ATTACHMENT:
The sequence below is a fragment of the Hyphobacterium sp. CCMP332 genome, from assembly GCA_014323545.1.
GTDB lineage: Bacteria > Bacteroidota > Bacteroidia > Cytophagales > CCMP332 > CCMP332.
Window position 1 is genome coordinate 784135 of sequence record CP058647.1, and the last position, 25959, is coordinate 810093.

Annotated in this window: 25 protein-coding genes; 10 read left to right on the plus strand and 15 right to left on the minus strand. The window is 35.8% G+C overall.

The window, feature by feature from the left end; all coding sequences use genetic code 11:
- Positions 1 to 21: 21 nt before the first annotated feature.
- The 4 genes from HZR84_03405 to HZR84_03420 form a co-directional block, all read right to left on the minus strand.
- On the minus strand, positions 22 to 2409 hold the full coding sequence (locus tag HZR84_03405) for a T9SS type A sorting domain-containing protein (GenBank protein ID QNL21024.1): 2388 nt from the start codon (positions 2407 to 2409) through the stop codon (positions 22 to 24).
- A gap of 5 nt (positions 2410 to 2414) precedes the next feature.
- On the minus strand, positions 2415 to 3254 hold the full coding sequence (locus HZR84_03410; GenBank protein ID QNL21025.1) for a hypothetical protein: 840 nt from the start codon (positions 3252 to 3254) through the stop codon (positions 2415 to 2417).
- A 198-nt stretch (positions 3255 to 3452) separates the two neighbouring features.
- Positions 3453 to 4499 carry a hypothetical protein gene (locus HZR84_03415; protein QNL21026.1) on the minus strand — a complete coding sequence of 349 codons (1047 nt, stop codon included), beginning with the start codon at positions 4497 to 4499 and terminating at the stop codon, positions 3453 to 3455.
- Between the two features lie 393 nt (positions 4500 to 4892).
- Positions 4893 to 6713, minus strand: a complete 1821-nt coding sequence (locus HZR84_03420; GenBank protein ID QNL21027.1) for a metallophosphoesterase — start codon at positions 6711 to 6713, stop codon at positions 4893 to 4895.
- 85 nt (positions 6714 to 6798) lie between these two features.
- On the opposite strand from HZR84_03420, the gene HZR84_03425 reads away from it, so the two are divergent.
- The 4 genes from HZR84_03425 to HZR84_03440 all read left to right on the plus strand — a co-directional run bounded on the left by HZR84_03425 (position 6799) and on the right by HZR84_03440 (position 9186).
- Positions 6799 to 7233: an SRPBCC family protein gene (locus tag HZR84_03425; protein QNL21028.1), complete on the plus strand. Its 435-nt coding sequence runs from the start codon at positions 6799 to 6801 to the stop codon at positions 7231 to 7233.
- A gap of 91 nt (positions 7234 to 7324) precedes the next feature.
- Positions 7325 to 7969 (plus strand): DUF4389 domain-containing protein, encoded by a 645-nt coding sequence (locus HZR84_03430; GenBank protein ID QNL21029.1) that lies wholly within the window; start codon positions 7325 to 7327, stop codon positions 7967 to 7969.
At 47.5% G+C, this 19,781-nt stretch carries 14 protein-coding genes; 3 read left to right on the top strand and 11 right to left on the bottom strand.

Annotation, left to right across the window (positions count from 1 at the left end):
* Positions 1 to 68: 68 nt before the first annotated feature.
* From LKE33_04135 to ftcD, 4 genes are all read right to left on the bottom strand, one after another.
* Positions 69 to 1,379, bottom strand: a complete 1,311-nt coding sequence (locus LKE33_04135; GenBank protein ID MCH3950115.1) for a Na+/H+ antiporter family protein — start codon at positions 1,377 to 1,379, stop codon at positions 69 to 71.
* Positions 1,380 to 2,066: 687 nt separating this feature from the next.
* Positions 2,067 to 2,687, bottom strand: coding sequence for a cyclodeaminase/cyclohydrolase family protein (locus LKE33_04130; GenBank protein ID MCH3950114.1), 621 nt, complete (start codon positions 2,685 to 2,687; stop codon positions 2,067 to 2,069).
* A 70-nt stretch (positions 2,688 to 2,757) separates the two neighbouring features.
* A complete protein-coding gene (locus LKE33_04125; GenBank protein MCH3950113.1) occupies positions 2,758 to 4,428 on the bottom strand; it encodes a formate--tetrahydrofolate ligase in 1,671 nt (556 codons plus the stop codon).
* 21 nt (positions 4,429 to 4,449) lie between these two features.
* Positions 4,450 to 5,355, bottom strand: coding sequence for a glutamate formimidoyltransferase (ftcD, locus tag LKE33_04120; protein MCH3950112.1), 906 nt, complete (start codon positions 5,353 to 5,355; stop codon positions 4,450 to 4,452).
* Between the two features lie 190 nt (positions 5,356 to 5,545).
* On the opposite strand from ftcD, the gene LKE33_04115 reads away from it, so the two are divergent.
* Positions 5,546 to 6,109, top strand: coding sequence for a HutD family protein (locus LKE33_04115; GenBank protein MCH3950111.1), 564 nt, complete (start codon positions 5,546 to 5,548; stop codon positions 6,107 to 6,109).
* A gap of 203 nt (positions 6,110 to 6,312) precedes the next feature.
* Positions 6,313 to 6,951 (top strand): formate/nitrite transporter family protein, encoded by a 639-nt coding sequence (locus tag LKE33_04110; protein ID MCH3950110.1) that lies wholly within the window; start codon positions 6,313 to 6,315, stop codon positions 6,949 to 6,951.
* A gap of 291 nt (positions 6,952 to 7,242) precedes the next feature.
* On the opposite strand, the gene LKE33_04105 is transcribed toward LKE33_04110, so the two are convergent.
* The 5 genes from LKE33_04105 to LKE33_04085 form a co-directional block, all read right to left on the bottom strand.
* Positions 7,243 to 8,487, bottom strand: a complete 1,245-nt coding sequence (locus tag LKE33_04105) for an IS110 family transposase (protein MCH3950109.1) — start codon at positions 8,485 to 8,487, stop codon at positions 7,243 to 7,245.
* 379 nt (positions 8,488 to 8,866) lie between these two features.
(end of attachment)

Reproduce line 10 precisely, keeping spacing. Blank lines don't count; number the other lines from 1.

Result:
- On the minus strand, positions 2415 to 3254 hold the full coding sequence (locus HZR84_03410; GenBank protein ID QNL21025.1) for a hypothetical protein: 840 nt from the start codon (positions 3252 to 3254) through the stop codon (positions 2415 to 2417).